The short answer is that rental income is taxed as ordinary income. However, there is more to it. Rental property owners can reduce their tax burden in a number of ways. In most cases, the taxpayer must report all rental income on their tax return.
In general, they use Schedule E (Form 1040) to report income and expenses from rental real estate. Yes, rental income is taxable, but that does not mean that everything you collect from your tenants is taxable. You are allowed to reduce your rental income by subtracting the expenses you incur to prepare your property for rental, and then to maintain it as a rental property. Income from a rental property is taxed as ordinary income, and the property investor pays tax according to his marginal tax bracket.
Rental income is considered passive income for the limitation of passive loss rules. One exception is for qualified real estate professionals. If your rental income exceeds your expenses, you will report the income. However, if your rental income is less than your expenses, you should refer to the special rules.
These rules tell you whether you can set off the loss against other income. Normally, you cannot deduct passive losses from non-passive income, such as wages. You may have several sources of passive income, such as several rental homes. If so, you can deduct the loss from them if the income covers it.
If they do not, the excess loss is carried forward to later years. Rental income generally does not include a security deposit if the taxpayer plans to return it to his tenant at the end of the lease. But if the taxpayer keeps some or all of the security deposit for a year because the tenant fails to comply with the terms of the lease, then the taxpayer includes the amount withheld as rental income in that year. If you accept the offer, include in your rental income the amount the tenant would have paid for two months' rent.
If you cannot, you have to carry the loss forward to another year, offsetting that year's passive income. The schedule has space for three rental properties, but if you need more space you can attach as many E schedules as you need. In addition to the amounts you receive as normal rental payments, there are other amounts that may be rental income and must be declared on your tax return. If you have more than three rental properties, complete and attach as many Schedules E as necessary to list the properties.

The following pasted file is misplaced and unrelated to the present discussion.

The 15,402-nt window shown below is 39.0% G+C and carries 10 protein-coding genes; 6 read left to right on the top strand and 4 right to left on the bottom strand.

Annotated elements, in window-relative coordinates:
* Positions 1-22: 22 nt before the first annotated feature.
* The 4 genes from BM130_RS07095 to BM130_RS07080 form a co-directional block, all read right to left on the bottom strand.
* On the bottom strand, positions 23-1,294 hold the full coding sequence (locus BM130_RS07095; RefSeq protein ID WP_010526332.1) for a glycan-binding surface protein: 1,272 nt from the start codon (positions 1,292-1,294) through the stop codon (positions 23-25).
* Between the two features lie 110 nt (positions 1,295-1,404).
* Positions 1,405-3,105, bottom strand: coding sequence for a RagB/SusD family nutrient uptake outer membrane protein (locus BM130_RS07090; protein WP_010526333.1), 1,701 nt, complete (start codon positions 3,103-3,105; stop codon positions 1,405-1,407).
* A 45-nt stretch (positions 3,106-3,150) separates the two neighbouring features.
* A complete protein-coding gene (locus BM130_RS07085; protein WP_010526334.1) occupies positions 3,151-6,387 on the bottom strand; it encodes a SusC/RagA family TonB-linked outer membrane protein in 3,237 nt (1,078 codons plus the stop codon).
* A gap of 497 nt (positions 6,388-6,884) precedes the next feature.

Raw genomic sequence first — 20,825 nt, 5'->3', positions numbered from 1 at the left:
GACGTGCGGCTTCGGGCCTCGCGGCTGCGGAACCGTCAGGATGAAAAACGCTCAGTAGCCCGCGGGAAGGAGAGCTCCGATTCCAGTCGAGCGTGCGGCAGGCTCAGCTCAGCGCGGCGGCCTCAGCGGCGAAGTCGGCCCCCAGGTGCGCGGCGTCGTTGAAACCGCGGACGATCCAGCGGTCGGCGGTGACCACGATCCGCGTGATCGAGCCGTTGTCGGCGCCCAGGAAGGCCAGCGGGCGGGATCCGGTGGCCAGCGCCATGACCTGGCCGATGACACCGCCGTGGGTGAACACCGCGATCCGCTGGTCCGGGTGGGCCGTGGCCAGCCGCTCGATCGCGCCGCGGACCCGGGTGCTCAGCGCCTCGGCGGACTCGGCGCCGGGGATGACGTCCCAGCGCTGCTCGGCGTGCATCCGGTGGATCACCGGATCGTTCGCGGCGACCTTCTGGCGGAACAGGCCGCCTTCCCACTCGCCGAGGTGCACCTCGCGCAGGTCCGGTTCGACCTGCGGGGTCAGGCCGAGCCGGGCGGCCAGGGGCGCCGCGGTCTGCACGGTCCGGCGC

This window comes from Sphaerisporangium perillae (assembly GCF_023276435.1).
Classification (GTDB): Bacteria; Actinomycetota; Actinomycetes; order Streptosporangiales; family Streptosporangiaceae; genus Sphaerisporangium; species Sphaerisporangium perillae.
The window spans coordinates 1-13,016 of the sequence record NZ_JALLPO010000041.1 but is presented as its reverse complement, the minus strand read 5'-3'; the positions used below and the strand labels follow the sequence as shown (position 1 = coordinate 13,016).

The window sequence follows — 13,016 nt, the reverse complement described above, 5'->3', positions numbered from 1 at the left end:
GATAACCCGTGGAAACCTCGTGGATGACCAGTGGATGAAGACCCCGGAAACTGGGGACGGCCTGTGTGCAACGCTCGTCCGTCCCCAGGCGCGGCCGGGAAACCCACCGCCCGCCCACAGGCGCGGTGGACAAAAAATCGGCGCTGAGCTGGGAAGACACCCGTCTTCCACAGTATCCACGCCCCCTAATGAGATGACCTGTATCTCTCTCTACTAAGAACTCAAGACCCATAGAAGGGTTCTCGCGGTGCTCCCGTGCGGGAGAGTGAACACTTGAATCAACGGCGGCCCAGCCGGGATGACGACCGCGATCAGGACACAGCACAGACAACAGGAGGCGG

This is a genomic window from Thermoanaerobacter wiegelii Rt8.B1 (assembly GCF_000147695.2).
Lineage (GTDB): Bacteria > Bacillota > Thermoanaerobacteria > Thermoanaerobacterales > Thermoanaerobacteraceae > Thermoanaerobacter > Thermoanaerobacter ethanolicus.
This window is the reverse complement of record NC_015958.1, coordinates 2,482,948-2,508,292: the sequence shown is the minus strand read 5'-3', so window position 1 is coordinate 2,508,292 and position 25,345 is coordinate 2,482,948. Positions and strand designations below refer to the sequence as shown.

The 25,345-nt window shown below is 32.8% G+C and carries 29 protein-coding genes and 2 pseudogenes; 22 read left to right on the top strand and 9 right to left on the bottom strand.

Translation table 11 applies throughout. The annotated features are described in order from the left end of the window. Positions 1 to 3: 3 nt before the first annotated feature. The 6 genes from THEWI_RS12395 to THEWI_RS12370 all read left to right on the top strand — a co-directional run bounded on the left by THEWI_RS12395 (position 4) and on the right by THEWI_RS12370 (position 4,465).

In fact, any rental property owner, including you, can own an investment property that generates a solid cash flow each month and, at the same time, report a loss on your tax return. For example, if a tenant pays first and last month's rent at move-in, both payments will be taxable even though the lease does not end until the following year. You can claim special loss relief for rental property activities that fall outside the general rule. As a general rule, rental property is by definition a passive activity and is subject to the passive activity loss rules.
Do not include a security deposit in your income when you receive it if you plan to return it to your tenant at the end of the lease. Know the education credits and deductions you are entitled to and claim them on your tax returnStart. Again, in real life appliances and carpet may last much longer, but for tax and depreciation purposes their useful life has come to an end. If the property was gifted to you, or if you inherited it, or if you traded another property for your current one, there are special rules for determining your tax basis in your rental property.
You have probably read about some very wealthy real estate investors who have a lot of free cash flow but pay almost nothing in income taxes.